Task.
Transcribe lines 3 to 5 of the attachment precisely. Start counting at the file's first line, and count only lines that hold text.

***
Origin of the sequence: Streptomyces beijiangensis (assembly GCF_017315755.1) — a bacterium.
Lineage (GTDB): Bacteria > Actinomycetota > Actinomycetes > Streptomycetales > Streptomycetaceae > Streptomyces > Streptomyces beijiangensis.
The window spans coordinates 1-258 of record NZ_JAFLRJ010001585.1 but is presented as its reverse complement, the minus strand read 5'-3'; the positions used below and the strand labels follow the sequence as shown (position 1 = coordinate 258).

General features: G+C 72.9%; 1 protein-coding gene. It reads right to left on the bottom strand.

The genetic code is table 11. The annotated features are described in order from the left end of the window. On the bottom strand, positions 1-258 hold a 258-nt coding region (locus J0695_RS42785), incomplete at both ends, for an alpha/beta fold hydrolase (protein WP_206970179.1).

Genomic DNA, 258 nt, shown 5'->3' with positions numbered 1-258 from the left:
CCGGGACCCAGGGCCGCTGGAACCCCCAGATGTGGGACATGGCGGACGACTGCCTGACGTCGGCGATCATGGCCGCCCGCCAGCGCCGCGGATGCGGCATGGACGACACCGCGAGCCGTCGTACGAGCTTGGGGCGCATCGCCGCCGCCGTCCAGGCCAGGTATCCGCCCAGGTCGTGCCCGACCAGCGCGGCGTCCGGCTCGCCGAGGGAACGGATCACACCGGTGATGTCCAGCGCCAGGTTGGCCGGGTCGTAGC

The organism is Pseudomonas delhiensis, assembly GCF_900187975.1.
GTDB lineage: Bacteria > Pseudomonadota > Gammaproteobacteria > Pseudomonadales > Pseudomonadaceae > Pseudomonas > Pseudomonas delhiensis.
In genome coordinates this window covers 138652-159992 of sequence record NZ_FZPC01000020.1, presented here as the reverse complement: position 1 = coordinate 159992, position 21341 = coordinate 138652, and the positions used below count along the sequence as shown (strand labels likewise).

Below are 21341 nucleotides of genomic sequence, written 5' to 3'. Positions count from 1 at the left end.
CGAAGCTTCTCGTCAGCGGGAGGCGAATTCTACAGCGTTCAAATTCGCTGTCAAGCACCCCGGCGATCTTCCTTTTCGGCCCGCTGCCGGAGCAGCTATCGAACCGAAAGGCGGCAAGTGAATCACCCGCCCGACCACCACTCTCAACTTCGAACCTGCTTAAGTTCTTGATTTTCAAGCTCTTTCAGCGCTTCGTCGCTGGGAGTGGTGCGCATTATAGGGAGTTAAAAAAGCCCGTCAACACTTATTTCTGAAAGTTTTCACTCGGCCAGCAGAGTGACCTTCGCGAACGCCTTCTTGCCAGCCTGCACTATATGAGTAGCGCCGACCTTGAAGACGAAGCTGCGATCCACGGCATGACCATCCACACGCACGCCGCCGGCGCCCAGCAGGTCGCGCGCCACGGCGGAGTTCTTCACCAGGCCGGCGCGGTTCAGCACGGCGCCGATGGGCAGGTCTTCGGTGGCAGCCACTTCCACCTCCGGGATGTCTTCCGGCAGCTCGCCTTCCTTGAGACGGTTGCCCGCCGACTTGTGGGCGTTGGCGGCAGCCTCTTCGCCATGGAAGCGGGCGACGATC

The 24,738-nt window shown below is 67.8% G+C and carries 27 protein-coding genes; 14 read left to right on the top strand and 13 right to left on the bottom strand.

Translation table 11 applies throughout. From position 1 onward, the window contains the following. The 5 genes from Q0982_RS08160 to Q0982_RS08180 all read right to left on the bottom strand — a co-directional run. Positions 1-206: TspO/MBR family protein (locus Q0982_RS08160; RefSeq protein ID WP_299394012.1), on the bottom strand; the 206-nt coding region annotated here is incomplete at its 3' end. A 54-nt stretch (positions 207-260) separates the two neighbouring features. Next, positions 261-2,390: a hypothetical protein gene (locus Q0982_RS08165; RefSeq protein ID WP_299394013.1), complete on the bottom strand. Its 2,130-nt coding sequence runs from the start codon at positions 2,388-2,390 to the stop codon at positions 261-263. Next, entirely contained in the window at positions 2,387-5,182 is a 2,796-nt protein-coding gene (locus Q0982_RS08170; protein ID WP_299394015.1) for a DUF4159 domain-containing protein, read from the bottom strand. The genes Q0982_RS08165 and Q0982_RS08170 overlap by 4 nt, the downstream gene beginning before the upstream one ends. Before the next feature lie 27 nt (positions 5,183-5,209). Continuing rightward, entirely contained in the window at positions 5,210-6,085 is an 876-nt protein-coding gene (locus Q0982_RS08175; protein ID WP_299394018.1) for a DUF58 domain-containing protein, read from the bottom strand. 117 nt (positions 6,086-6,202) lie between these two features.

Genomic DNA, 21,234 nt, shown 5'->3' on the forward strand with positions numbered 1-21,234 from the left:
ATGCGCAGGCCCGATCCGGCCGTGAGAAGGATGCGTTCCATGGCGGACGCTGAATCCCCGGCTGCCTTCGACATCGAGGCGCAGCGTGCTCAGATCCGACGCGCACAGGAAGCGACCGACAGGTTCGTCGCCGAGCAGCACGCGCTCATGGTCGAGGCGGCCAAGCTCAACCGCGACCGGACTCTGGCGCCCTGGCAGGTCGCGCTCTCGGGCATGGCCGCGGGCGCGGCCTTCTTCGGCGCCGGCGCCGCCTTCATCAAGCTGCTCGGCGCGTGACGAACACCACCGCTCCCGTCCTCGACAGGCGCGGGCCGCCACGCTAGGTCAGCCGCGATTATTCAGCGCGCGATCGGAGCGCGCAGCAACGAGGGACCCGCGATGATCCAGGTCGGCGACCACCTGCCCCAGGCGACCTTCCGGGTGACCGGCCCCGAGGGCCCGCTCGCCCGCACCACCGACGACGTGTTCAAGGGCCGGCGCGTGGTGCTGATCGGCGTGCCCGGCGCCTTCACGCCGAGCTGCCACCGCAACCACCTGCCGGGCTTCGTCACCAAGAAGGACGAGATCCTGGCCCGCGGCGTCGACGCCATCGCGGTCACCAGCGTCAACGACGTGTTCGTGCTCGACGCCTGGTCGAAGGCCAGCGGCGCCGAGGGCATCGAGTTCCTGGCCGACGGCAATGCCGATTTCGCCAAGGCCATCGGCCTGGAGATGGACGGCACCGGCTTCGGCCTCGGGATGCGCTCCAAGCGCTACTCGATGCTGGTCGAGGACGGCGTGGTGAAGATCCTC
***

The window spans coordinates 1-258 of record NZ_JAFLRJ010001585.1 but is presented as its reverse complement, the minus strand read 5'-3'; the positions used below and the strand labels follow the sequence as shown (position 1 = coordinate 258).

General features: G+C 72.9%; 1 protein-coding gene. It reads right to left on the bottom strand.

The genetic code is table 11. The annotated features are described in order from the left end of the window. On the bottom strand, positions 1-258 hold a 258-nt coding region (locus J0695_RS42785), incomplete at both ends, for an alpha/beta fold hydrolase (protein WP_206970179.1).